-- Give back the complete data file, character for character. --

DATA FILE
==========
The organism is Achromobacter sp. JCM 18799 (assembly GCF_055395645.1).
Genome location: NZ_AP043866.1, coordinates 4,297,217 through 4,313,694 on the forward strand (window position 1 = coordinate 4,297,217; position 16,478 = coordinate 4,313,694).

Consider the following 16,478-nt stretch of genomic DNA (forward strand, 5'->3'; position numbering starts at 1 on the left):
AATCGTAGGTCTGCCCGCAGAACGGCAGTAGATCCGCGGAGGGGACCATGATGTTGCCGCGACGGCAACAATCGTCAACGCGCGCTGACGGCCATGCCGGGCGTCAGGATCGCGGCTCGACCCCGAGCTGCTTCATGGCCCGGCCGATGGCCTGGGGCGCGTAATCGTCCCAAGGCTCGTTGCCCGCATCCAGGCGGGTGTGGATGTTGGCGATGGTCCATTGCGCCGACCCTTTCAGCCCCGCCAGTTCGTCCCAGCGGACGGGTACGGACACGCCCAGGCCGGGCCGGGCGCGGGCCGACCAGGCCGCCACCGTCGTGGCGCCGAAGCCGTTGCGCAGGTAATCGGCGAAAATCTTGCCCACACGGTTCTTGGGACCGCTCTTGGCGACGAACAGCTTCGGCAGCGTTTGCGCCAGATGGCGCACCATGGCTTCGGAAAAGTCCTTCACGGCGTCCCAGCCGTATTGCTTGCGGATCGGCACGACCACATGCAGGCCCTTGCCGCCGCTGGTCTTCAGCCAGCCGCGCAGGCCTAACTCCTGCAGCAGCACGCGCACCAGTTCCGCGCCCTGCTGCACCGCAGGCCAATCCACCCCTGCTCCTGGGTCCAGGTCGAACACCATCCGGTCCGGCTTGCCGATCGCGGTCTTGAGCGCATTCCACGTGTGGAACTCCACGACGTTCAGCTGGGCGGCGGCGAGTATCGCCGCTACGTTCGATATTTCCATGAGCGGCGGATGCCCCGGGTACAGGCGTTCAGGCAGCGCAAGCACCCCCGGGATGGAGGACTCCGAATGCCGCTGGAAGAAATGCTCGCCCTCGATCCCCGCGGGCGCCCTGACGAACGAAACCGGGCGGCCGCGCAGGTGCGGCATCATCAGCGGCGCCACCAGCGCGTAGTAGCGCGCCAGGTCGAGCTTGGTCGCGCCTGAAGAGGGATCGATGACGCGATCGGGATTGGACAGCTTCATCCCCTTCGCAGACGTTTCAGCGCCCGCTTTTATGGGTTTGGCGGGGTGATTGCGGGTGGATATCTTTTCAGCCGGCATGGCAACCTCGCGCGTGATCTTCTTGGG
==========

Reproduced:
The organism is Achromobacter sp. JCM 18799 (assembly GCF_055395645.1).
Genome location: NZ_AP043866.1, coordinates 4,297,217 through 4,313,694 on the forward strand (window position 1 = coordinate 4,297,217; position 16,478 = coordinate 4,313,694).

Consider the following 16,478-nt stretch of genomic DNA (forward strand, 5'->3'; position numbering starts at 1 on the left):
AATCGTAGGTCTGCCCGCAGAACGGCAGTAGATCCGCGGAGGGGACCATGATGTTGCCGCGACGGCAACAATCGTCAACGCGCGCTGACGGCCATGCCGGGCGTCAGGATCGCGGCTCGACCCCGAGCTGCTTCATGGCCCGGCCGATGGCCTGGGGCGCGTAATCGTCCCAAGGCTCGTTGCCCGCATCCAGGCGGGTGTGGATGTTGGCGATGGTCCATTGCGCCGACCCTTTCAGCCCCGCCAGTTCGTCCCAGCGGACGGGTACGGACACGCCCAGGCCGGGCCGGGCGCGGGCCGACCAGGCCGCCACCGTCGTGGCGCCGAAGCCGTTGCGCAGGTAATCGGCGAAAATCTTGCCCACACGGTTCTTGGGACCGCTCTTGGCGACGAACAGCTTCGGCAGCGTTTGCGCCAGATGGCGCACCATGGCTTCGGAAAAGTCCTTCACGGCGTCCCAGCCGTATTGCTTGCGGATCGGCACGACCACATGCAGGCCCTTGCCGCCGCTGGTCTTCAGCCAGCCGCGCAGGCCTAACTCCTGCAGCAGCACGCGCACCAGTTCCGCGCCCTGCTGCACCGCAGGCCAATCCACCCCTGCTCCTGGGTCCAGGTCGAACACCATCCGGTCCGGCTTGCCGATCGCGGTCTTGAGCGCATTCCACGTGTGGAACTCCACGACGTTCAGCTGGGCGGCGGCGAGTATCGCCGCTACGTTCGATATTTCCATGAGCGGCGGATGCCCCGGGTACAGGCGTTCAGGCAGCGCAAGCACCCCCGGGATGGAGGACTCCGAATGCCGCTGGAAGAAATGCTCGCCCTCGATCCCCGCGGGCGCCCTGACGAACGAAACCGGGCGGCCGCGCAGGTGCGGCATCATCAGCGGCGCCACCAGCGCGTAGTAGCGCGCCAGGTCGAGCTTGGTCGCGCCTGAAGAGGGATCGATGACGCGATCGGGATTGGACAGCTTCATCCCCTTCGCAGACGTTTCAGCGCCCGCTTTTATGGGTTTGGCGGGGTGATTGCGGGTGGATATCTTTTCAGCCGGCATGGCAACCTCGCGCGTGATCTTCTTGGG